The Margie Gillis interview and my dream ending

If you haven’t seen the Margie Gillis Sun News interview, you may not want to. Because if you actually value the arts, it may be hard to sit through it and not want to punch someone’s face in (especially the interviewer). Posted on June 1st on the Canadian news website, the video shows a rather ferocious interview with contemporary dance artist Margie Gillis. And in the past few days, the video has spread like wildfire among New York City dance circles (perhaps even across the country), striking appropriate outrage in those who view it.

While I truly admire Margie Gillis for keeping her composure through the inteview and bringing up some good points, I feel that she could have had stronger comebacks and better arguments on the importance of dance and art. (Though, the people I know that I imagine providing such responses may have been kicked off the show before getting to them.) Convincing others to value art, especially under such antagonistic circumstances, is not an easy task. But we in dance need to be able to articulate why what we do is important and deserving of respect, appreciation, and support.

If you haven’t seen the video, click on the screen shot below to view it on the Sun News website. Then come back and read my dream ending, what I wish Gillis would have said to the interviewer in a final statement.

My dream response/final comment of Margie Gillis to interviewer Krista Erickson: (more…)

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So You Think You Can Dance: Getting to the heart of the matter

Now that Season 7 of So You Think You Can Dance has come to a close and the confetti has settled since Lauren Froderman’s crowning in the season finale, I’d like to wrap up my reflection with one final post on the show for this summer. Previously I discussed the good, the bad, and the utterly frustrating with 15 reasons why dancers do not like the show and conversely a list of 10 positive aspects of the show. While I’ve enjoyed focusing on the quality of the show in these posts, what I’d really like to do is get to the heart of the matter and think critically about what it all means. Like, is it ok to hate the show? Is it really a big deal? And most importantly, what are we (particularly those in concert dance) supposed to do about it? By exploring the issues of perception, impact, and response, I hope to move from “utterly frustrating” to understanding and acting. Or at the very least, I hope to come to terms with how I regard this crazy phenomenon that is So You Think You Can Dance.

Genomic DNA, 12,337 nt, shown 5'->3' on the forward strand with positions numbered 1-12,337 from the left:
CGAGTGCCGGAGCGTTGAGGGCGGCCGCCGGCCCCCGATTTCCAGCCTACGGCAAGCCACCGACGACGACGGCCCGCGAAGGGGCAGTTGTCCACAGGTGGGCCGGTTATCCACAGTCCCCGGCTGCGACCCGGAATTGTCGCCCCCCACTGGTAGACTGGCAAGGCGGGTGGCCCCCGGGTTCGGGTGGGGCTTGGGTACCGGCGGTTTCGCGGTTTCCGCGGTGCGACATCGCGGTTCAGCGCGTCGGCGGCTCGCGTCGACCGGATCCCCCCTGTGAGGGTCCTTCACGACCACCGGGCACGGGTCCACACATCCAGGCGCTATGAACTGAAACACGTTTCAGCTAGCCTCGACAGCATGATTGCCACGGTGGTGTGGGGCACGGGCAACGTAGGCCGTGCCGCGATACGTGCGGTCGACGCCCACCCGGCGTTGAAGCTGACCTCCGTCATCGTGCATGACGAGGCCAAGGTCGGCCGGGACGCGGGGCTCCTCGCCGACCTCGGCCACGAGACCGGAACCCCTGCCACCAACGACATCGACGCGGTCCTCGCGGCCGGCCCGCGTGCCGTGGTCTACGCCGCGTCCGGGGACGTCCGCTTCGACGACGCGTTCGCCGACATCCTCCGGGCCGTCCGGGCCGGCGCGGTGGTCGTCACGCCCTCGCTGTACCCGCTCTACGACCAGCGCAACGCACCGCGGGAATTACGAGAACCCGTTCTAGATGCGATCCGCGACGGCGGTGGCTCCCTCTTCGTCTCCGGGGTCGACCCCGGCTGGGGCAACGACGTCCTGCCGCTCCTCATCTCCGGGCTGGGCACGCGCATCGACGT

Perception: Is it ok to hate SYTYCD?

In short, yes, it’s ok, but ill feelings toward the show are really just wasted feelings. At least that’s what I’ve come to discover. See, I used to hate So You Think You Can Dance. Just hated it. To me the cons outweighed the pros, and the annoying aspects far overshadowed the few possible redeeming qualities. I hated the judges’ comments, the popularity voting, the dance choices, the belittling of my beloved art form to a shallow cheese-fest. I would get riled-up just at the mention of the show in conversation. And the few times I was forced to watch (while visiting the residence of a regular viewer), I would cope with many an eye roll and inner monologue of snide comments.

Since then, I have come to better appreciate the decent aspects of the show. But mostly I came to the realization that being mad at the show was pointless and possibly unacceptable. Why? 2 reasons. (more…)

From the mouths of teens, why arts funding should not be cut from schools

A few weeks ago, I volunteered for the Alliance for Young Artists and Writers (under Scholastic Inc.) to help run their annual Scholastic Art & Writing Awards.  Hundreds of middle school and high school students gathered from around the country to be recognized for outstanding visual art works or writing submissions. After seeing samples of some of the works from the award recipients, I was completely in awe at the amount of talent that surrounded me, especially at such a young age.

I was also blown away by their responses to the issue of arts funding. One of my jobs as volunteer was to survey the visual art students about their experience of taking art classes, so that their responses could be used in a campaign to keep arts programs in schools. The answers that I got from the students were amazing, so insightful and honest, many even profoundly philosophical about why art is important. I was so impressed with their responses, that I’d like to share some of them here. What follows are some anonymous responses from high school students to the last question of the survey (stated in their exact words).

Why is it not a good time to cut school art programs?

  • Why would any time be a good time to cut art classes in school?
  • It’s like dreaming – it gives anyone a reason to wake up in the morning.
  • It defines our culture and shapes America.
  • Now more than ever, students need to know there are all different ways to be happy.
  • Because creativity is the only thing to get us out of our current predicament
  • Cutting art programs would deprive the world of a generation of package and graphic designers.
  • We need a voice.
  • Because art lets us express individuality, and without that, what are we?
  • Kids will become more like horses with blinders, not observing everything.
  • In troubled times, art is the only thing we can turn to that makes sense.